Robotic Surgery Linked to Higher Rates of Bile Duct Injury in Cholecystectomies: Study

Not only did patients face a higher risk of experiencing a bile duct injury during robotic surgery, but also faced an increased risk of other complications requiring additional procedures.

The findings of a new study raise questions about the safety of robotic gallbladder removal surgeries, suggesting that patients may be more likely to experience serious health complications compared to those undergoing other minimally invasive procedures.

In a report recently published in the medical journal JAMA Network Open, researchers from the University of Michigan and the University of California indicate that patients who received robot-assisted cholecystectomy procedures faced a nearly 10% higher risk of suffering surgical complications than laparoscopic surgery recipients.

During robotic cholecystectomy surgery, doctors use complex, computerized machines with robotic arms, which allow them to remove the gallbladder through a single incision at the belly button. Laparoscopic cholecystectomies require 3-4 incisions, and surgeons use a thin tube with surgical tools and a small camera to perform the procedure.

Robotic surgery is often touted as a breakthrough and revolutionary treatment option that can help surgeons make more precise incisions and reduce pain, blood loss, infection, scarring, and recovery times. Researchers indicate that robotic-assisted cholecystectomy is becoming a more popular choice over traditional laparoscopic surgery, as use of the surgical method among the study participants increased more than 37 times between 2010 and 2019.

In this latest study, researchers analyzed the data of 1,026,088 Medicare patients who underwent gallbladder removal surgeries between 2010 and 2019, finding that 9.3% of patients who underwent robotic-assisted cholecystectomies suffered from a serious surgical complication, compared to 8.6% of laparoscopic cholecystectomy patients.

Robotic surgery caused a bile duct injury in 0.7% of patients and 7.4% sustained a severe injury that required an additional surgery to repair; compared to laparoscopic procedures, which caused bile duct injuries in only 0.2% of patients, with 6% requiring surgical intervention to repair.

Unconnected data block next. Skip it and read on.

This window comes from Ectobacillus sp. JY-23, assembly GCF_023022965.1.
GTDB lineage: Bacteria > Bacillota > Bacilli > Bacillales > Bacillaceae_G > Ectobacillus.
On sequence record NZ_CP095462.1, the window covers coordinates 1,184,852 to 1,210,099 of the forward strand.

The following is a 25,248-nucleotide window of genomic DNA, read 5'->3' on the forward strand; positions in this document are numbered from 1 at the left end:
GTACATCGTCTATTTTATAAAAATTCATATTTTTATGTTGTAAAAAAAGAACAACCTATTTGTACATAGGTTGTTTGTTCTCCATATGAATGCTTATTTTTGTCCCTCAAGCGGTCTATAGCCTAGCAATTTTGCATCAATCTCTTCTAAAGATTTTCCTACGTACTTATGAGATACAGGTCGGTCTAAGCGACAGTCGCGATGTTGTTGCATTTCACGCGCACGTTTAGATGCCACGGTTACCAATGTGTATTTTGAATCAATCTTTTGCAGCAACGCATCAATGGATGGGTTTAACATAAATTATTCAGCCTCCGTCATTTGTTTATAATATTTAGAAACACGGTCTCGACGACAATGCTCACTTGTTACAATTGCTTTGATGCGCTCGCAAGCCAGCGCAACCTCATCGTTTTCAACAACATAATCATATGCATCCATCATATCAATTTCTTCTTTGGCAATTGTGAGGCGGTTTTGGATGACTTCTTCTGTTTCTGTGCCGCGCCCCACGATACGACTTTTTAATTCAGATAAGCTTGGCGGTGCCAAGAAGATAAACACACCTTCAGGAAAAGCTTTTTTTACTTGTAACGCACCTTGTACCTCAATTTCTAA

“This cohort study found that, among Medicare beneficiaries, the use of robotic-assisted cholecystectomy increased from 2010 through 2019 and was associated with higher rates of bile duct injury compared with laparoscopic cholecystectomy,” the researchers concluded. “In the absence of other advantages over an already minimally invasive procedure, these data call into question the practice of robotic-assisted cholecystectomy.”

Robotic Surgery Safety Concerns

There have been concerns over the safety and effectiveness the robotic-assisted surgeries for years. A study conducted in 2020 revealed that patients who received robotic hernia repair surgery had even longer surgery times than those who had laparoscopic procedures, and both surgical methods had comparable recovery lengths, complication rates, and quality of life.

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Another study also found that patients who underwent robotic, laparoscopic and traditional open surgeries had similar complication rates, and long-term health outcomes. Robotic surgeries took longer than other surgical methods as well, and had higher death rates among patients.

In August 2021, the U.S. Food and Drug Administration (FDA) issued an advisory to consumers, warning that the agency had not confirmed the safety or effectiveness of robotic mastectomy procedures for the prevention or treatment of breast cancer. Officials released the safety communication in response to several clinical studies that were using the surgical methods to prevent breast cancer without prior FDA approval.

While the FDA has approved robotic procedures to treat certain cancers, perform hysterectomies, prostatectomies and colectomies, researchers indicate the findings of this latest study prompt further research of whether robot-assisted cholecystectomies are safer or more effective than laparoscopic surgeries.


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